March 13, 2013 /24-7PressRelease/
-- Child custody and visitation in Michigan
Article provided by Law Office of Michael A. Robbins, PLLC
Visit us at http://www.michaelarobbins.com
Michigan couples considering a divorce have a lot to think about. Thinking about divorce is even more complicated when children are involved. Michigan child custody laws are in place to protect children and help create a post-divorce setting that is best for them.
Types of child custody in Michigan
In Michigan there is both physical custody and legal custody. Physical custody refers to where the child will actually live. Legal custody refers to who makes the important decisions for the child. Important decisions include religious, medical and educational decisions.
Both physical and legal custody can either be sole or joint. If parents are awarded joint custody they share the responsibilities. If only one parent is awarded custody then that parent will have sole custody. It is possible for parents to have joint legal custody but not joint physical custody.
What do courts consider when making child custody determinations?
Parents can come up with their own child custody plan and submit it to the court for approval, but if they cannot agree the court will make the arrangement for them. The court considers what is in "the best interest of the child." When making this determination the court looks at several factors including:
-The parents' abilities to provide adequate food, clothing, medical care and other material needs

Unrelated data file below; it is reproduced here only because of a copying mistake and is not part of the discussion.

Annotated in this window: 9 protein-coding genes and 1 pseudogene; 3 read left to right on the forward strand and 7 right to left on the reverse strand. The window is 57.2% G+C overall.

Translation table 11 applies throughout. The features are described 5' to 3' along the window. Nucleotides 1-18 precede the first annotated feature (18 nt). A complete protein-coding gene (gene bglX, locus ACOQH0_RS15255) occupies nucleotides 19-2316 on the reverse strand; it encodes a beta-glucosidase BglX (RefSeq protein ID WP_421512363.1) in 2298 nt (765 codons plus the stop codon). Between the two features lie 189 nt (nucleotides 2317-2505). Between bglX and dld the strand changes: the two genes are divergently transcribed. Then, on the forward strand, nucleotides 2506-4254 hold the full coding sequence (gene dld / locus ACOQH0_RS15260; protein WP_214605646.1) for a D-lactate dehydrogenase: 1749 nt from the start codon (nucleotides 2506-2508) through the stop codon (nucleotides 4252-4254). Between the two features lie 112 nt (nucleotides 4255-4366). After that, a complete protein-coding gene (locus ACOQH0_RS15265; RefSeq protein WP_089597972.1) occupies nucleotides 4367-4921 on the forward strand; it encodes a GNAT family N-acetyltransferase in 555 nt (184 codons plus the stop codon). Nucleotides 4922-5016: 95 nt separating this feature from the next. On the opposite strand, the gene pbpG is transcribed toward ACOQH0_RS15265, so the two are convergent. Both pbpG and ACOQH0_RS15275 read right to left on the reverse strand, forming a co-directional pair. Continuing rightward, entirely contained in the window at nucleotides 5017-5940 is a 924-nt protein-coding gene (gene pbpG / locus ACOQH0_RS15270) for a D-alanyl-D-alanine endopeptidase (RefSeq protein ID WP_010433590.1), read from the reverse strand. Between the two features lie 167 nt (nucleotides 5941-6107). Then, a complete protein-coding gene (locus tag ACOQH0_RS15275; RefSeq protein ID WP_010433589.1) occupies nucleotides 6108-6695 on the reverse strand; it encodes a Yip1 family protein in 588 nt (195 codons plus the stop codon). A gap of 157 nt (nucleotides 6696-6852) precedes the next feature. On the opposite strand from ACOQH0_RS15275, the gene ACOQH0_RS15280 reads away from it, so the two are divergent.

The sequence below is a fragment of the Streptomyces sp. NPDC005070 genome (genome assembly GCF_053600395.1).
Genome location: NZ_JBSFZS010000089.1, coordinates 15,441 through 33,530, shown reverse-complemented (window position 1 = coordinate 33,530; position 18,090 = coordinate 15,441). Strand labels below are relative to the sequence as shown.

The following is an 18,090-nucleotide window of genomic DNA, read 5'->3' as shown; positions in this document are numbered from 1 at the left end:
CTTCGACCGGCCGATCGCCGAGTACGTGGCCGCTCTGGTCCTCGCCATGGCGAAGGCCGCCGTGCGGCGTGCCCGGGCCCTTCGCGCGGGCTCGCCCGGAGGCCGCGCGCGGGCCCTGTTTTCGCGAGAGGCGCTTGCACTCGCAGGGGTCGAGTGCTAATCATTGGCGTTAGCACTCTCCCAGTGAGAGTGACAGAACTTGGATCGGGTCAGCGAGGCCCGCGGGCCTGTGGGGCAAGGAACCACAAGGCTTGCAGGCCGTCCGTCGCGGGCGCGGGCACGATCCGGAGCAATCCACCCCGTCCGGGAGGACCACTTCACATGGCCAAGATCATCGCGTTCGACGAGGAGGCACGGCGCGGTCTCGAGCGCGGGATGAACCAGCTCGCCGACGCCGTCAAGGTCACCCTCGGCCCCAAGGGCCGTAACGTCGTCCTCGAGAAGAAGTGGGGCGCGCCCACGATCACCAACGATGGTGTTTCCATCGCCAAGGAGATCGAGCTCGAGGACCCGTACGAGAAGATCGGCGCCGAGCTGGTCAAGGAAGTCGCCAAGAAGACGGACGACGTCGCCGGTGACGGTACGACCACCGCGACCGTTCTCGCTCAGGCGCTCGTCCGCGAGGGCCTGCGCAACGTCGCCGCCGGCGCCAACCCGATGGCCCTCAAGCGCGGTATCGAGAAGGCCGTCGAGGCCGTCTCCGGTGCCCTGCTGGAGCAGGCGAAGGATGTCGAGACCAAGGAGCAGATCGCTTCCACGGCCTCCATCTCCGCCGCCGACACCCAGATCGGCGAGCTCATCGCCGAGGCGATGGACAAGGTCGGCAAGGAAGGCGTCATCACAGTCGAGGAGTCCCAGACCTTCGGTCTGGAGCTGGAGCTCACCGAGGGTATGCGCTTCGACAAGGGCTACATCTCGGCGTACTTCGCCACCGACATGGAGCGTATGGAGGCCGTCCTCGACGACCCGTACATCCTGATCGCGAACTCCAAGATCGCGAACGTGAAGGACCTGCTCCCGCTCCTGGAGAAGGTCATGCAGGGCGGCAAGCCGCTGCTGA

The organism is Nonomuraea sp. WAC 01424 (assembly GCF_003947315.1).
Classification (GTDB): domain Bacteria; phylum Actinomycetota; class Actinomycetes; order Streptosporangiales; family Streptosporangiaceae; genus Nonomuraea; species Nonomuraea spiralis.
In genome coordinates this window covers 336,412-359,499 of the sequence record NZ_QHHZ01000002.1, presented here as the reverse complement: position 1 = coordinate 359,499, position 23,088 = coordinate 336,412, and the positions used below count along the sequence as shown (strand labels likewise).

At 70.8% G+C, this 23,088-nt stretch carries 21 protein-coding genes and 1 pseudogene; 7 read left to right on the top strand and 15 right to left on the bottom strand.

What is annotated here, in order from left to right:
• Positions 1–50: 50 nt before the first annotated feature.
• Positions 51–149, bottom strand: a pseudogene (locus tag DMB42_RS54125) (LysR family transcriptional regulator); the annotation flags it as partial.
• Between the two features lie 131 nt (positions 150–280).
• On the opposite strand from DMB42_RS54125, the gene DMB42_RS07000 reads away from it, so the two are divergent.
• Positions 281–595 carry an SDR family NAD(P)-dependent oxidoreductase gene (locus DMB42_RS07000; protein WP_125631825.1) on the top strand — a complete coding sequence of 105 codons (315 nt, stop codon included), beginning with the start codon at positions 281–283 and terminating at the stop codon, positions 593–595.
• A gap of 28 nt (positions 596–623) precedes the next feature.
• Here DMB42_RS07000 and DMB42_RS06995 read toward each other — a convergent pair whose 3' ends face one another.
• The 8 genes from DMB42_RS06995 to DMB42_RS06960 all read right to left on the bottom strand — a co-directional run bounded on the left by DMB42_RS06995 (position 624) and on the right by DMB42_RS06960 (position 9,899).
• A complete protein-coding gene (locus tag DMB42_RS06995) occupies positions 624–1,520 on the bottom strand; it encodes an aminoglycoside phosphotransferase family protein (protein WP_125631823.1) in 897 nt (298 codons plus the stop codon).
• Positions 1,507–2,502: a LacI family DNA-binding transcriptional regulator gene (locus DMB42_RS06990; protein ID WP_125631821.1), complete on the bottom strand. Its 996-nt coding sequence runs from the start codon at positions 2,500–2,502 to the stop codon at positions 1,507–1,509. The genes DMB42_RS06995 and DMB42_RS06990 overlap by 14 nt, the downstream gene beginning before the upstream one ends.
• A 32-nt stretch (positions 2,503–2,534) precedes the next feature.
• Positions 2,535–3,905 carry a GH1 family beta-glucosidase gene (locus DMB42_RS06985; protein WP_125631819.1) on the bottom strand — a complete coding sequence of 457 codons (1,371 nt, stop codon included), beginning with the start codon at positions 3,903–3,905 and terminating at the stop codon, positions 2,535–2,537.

-Moral, physical and mental health of the parties
-The preferences of the parents and the child if the child is of suitable age
-History of domestic violence
-The ability of the parents to give the child affection, love and guidance
The court also values stability for the child and takes into consideration the permanence of the family unit and the child's connection to the school and community. The court also looks into whether the parents are going to be able to cooperate with one another and facilitate a relationship between the child and the other parent.
If only one parent is awarded physical custody, the other parent will likely have parenting time or visitation. Many Michigan courts have a standard parenting time schedule where the noncustodial parent has visitation every other weekend and one evening on the weekdays. Holidays are also split between the parents and are usually alternated every year.
When parents have joint physical custody the court may also create a parenting time schedule and give the parent time with the child as equally as possible.
As one can easily see, the child custody process can be complex. Michigan parents will find it imperative to hire an experienced family law attorney to help them through the process and make sure that they get the best result for their family.---
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